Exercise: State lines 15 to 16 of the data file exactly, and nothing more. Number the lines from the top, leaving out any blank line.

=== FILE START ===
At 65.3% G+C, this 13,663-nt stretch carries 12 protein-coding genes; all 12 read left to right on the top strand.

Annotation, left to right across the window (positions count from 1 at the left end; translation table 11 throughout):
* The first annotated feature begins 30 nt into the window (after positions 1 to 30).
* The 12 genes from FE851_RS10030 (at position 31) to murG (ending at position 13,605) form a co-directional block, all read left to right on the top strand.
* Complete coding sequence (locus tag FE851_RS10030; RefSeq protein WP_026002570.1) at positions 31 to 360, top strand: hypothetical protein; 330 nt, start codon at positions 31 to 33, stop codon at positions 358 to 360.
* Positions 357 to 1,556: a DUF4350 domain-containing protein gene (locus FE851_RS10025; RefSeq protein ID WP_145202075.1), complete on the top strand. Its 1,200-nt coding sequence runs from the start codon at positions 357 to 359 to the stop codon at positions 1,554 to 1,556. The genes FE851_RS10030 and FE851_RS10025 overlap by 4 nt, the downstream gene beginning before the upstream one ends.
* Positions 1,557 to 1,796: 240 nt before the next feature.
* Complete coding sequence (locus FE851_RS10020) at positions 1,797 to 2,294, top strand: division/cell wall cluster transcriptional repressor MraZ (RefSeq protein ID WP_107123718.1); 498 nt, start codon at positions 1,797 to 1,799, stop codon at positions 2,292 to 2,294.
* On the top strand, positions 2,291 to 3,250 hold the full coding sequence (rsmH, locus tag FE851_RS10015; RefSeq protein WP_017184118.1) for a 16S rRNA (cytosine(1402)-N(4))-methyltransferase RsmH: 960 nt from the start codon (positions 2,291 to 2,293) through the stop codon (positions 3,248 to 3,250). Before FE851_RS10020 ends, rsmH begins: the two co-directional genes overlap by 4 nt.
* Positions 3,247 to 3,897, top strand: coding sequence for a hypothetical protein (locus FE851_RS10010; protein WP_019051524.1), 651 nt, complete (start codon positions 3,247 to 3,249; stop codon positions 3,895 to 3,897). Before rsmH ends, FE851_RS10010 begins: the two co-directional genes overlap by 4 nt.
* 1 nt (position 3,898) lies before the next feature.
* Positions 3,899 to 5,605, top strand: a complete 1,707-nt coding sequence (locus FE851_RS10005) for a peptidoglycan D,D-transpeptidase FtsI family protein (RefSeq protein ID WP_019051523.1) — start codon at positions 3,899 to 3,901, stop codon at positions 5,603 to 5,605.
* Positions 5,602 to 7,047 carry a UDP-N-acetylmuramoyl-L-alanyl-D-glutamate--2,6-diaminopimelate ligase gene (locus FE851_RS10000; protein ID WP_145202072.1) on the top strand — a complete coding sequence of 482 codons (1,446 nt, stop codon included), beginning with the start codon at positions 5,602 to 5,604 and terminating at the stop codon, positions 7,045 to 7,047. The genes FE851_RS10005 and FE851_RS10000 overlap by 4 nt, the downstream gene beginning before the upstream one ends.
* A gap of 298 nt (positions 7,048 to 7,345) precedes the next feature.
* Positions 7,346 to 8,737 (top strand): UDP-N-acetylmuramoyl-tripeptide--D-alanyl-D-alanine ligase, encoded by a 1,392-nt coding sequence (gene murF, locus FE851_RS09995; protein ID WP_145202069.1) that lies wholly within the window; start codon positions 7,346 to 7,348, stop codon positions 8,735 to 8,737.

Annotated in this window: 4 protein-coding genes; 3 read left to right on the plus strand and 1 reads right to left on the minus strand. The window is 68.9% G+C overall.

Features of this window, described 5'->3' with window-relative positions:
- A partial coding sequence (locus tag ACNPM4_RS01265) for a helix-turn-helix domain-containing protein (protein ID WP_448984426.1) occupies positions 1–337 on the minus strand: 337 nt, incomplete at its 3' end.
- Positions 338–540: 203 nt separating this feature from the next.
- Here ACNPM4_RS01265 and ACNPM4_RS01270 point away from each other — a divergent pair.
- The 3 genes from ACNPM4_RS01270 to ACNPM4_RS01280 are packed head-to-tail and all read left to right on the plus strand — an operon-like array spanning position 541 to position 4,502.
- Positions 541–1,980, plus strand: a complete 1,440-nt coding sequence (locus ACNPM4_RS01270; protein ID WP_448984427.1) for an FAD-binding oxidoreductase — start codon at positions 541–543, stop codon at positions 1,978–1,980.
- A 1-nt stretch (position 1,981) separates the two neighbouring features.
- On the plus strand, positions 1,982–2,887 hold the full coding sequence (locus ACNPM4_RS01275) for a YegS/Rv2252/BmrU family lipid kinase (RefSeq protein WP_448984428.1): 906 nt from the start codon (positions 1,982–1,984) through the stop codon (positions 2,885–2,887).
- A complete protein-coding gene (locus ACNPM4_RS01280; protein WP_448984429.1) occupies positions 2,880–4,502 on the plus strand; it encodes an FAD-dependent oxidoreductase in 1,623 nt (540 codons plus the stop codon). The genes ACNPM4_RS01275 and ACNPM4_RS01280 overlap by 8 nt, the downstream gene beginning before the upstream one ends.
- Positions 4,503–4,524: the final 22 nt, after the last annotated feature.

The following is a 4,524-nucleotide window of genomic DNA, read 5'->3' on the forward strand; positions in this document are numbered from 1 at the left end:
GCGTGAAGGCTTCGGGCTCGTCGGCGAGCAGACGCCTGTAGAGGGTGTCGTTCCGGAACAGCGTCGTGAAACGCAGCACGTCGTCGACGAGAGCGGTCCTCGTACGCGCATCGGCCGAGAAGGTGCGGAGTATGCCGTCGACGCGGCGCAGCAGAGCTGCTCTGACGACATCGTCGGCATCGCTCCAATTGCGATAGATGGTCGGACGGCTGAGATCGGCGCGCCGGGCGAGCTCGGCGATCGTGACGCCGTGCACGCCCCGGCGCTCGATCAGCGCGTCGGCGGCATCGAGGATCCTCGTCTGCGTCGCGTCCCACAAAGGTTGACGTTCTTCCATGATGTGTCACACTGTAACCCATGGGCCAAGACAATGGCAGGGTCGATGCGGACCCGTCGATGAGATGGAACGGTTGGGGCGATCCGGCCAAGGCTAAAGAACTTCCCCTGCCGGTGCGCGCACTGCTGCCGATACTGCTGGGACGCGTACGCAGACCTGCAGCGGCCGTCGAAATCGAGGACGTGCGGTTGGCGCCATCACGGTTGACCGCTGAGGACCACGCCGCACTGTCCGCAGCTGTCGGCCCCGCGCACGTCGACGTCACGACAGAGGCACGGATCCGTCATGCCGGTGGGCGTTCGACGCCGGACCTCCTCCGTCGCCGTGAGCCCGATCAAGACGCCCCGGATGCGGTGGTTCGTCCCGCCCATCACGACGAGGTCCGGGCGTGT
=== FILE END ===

* Positions 7,346 to 8,737 (top strand): UDP-N-acetylmuramoyl-tripeptide--D-alanyl-D-alanine ligase, encoded by a 1,392-nt coding sequence (gene murF, locus FE851_RS09995; protein ID WP_145202069.1) that lies wholly within the window; start codon positions 7,346 to 7,348, stop codon positions 8,735 to 8,737.

Annotated in this window: 4 protein-coding genes; 3 read left to right on the plus strand and 1 reads right to left on the minus strand. The window is 68.9% G+C overall.